Lab Notes Gems & Gemology, Summer 2019, Vol. 55, No. 2

Rough Diamond Crystal with an Unusual Coating of Fake Green “Radiation Stains”


Rough diamond with patchy green surface color.
Figure 1. This 6.49 ct rough diamond with patchy green surface color was submitted to GIA’s Carlsbad laboratory for a Colored Diamond Grading Report. Photo by Diego Sanchez.

Due to their rare occurrence and the environment required to create their color, natural green diamonds are some of the world’s most beautiful and sought-after gems. Most diamonds acquire their color from impurities or defects incorporated into the diamond lattice when the material is hundreds of kilometers deep in the earth’s mantle. But most natural green diamonds are colored by radiation damage that occurs at very shallow depths in the earth’s crust over long periods of time. Commonly accompanying this exposure to radioactive minerals and fluids are surface patches of green or brown color that gemologists call “radiation stains.” These are simply areas of extreme damage to the diamond structure caused by alpha particle radiation. Initially green, they turn brown immediately after exposure to temperatures above 500°C. These surface features indicate that a diamond has been exposed to a source of natural radiation; green stains are commonly associated with naturally colored green diamonds.

Interlocking platy crystals of chromium oxide.
Figure 2. The diamond’s patchy green coloration is caused by interlocking platy crystals of chromium oxide, visible with magnification. Photomicrograph by Nathan Renfro; field of view 0.72 mm.
Raman spectrum of the rough diamond’s green coating shows chromium oxide peaks.
Figure 3. The Raman spectrum (514 nm laser excitation) of the rough diamond’s green coating shows clear peaks from chromium oxide (552 and 613 cm–1) as well as the underlying diamond (1332 cm–1). The specific positions of the chromium oxide peaks suggest the coating has been annealed to ~700°C (Mohammadtaheri et al., 2018).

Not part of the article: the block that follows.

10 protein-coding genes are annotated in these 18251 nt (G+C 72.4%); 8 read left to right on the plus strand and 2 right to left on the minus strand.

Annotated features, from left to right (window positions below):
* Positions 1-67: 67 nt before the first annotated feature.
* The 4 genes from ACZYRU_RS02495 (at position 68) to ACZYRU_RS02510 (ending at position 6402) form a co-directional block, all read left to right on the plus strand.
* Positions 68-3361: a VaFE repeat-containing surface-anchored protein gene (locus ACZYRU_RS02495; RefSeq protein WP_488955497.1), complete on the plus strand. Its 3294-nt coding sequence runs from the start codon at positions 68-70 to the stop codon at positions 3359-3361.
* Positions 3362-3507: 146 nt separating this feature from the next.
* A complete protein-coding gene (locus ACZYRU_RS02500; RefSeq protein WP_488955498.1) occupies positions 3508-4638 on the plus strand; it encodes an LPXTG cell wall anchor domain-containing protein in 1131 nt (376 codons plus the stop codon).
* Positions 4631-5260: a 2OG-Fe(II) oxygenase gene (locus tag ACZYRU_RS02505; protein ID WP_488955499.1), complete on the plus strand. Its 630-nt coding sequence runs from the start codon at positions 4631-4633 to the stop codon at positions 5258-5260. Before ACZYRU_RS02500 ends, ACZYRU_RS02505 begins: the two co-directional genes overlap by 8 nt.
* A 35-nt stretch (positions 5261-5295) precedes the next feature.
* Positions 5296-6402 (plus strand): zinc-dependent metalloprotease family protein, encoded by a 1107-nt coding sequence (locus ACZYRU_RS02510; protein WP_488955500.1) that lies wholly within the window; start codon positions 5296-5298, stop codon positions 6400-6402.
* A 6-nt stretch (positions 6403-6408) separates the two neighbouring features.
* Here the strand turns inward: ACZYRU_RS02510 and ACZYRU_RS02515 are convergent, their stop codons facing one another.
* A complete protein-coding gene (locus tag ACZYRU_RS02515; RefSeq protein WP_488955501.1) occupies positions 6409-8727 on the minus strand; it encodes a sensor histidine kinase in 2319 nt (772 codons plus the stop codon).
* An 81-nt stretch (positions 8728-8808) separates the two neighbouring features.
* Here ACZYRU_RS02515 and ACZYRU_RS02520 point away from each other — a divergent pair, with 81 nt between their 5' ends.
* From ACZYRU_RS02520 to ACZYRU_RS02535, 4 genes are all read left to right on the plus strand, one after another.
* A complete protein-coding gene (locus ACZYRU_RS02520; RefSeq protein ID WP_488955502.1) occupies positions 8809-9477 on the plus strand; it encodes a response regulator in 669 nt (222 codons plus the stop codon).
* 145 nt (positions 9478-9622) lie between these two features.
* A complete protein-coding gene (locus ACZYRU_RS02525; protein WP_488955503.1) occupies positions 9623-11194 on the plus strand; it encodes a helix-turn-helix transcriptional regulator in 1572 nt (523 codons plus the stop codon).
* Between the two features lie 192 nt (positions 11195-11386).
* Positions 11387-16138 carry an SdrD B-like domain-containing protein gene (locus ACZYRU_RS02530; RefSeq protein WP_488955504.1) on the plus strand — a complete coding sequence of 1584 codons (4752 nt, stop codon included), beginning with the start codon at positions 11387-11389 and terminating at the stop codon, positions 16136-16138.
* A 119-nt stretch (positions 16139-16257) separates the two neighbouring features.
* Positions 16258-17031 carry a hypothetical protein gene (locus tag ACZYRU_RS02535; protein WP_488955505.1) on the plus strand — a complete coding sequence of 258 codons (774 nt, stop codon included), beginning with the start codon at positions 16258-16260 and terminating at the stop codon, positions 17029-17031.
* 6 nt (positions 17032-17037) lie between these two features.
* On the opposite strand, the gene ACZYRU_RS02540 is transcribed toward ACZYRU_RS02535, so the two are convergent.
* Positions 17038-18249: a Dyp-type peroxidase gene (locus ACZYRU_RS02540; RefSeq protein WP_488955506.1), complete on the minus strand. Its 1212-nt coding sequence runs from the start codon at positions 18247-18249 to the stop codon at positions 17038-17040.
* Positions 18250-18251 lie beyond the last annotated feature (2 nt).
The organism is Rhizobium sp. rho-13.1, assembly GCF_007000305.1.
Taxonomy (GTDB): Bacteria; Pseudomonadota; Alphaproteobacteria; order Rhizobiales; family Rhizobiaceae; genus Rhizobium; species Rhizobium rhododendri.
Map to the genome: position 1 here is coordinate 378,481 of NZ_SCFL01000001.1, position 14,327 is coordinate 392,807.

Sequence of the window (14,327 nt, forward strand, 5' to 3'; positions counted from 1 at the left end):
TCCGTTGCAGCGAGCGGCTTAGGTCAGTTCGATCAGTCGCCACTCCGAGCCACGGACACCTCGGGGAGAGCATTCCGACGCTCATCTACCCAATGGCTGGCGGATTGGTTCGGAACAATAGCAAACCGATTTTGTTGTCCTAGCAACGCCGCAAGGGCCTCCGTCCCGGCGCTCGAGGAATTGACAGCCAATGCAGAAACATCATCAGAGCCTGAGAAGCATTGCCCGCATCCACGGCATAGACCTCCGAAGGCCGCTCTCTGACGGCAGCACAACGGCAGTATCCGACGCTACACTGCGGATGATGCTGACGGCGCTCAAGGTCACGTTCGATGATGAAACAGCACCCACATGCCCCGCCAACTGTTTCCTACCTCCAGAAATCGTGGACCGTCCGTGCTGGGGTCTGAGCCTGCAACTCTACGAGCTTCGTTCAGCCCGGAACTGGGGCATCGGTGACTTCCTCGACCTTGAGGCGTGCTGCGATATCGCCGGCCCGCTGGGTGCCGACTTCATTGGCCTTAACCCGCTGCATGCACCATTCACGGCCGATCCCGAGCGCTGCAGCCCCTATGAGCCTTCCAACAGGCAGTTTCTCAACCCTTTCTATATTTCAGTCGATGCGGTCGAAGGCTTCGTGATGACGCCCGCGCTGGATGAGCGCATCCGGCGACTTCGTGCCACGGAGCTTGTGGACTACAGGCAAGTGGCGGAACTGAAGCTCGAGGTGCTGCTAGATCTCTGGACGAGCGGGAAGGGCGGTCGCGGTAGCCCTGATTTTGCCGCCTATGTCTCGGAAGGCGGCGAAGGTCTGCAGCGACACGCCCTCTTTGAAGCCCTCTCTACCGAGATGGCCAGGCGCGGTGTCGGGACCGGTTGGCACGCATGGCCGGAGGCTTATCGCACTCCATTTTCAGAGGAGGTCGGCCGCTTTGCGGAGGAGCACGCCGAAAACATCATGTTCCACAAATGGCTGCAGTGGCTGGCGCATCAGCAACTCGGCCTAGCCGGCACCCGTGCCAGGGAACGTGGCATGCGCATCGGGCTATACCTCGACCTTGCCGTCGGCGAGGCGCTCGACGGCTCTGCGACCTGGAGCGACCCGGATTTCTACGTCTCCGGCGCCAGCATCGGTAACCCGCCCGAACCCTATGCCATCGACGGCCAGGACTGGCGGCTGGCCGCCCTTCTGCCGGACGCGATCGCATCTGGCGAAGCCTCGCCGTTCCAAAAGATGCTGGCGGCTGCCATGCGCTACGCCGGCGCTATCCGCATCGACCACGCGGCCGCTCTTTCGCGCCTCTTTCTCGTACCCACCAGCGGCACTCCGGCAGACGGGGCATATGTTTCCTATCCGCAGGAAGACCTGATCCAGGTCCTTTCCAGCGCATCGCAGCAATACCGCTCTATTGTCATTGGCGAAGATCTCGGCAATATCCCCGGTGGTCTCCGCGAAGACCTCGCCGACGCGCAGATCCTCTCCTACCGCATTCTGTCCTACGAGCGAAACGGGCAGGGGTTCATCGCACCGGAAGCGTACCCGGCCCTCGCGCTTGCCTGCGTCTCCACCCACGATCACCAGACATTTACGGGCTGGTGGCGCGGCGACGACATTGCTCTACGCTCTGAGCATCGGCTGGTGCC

Recently, GIA’s Carlsbad laboratory examined an interesting attempt to imitate a natural green diamond when a 6.49 ct green crystal was submitted for a Colored Diamond Grading Report (figure 1). The surfaces of the resorbed octahedron were covered by uneven patches of green color. Fourier-transform infrared (FTIR) analysis revealed a typical type Ia diamond with abundant nitrogen and hydrogen impurities. However, the ultraviolet-visible (UV-Vis) spectrum was very unusual and did not show any of the bands that are produced by radiation damage in diamond (e.g., the GR1 defect). Careful examination under magnification found that the green color was not due to radiation stains, but instead to groupings of emerald-green platy crystals, ~40 μm in size, attached to the diamond surface (figure 2). Individual platy crystals could easily be flaked off using tweezers or a pointer probe, but they remained adhered to the surface under normal gem testing situations, including wiping the diamond with a stone cloth. X-ray fluorescence (XRF) analysis indicated high concentrations of chromium, and Raman analysis identified the green plates as chromium oxide (figure 3). The Raman peak positions correlated very well with chromium oxide powder that had been heated to ~700°C to produce a crystallized coating (M. Mohammadtaheri et al., “The effect of deposition parameters on the structure and mechanical properties of chromium oxide coatings deposited by reactive magnetron sputtering,” Coatings, Vol. 8, No. 3, 2018, Article No. 111). A small H1b defect present in the diamond’s FTIR spectrum supports this annealing temperature.

Most colored coatings encountered in the lab are on faceted stones and are pink, orange, red, or blue. The warmer hues are typically created by sputter-coating techniques involving metals and the colder hues by inks or other organic dyes. The use of chromium oxide powder to produce a green coating—along with annealing of the powder to produce crystallized plates that adhere to the rough surface to resemble radiation stains—represents a significant attempt to artificially reproduce the features seen on natural green diamonds. While the unique coating is easily discerned from natural green radiation stains under magnification, this stone is a strong reminder to carefully examine any green diamond, even rough crystals, in order to know exactly what you are buying.

Virginia A. Schwartz is supervisor of diamond identification, and Christopher M. Breeding is a senior research scientist, at GIA in Carlsbad, California.

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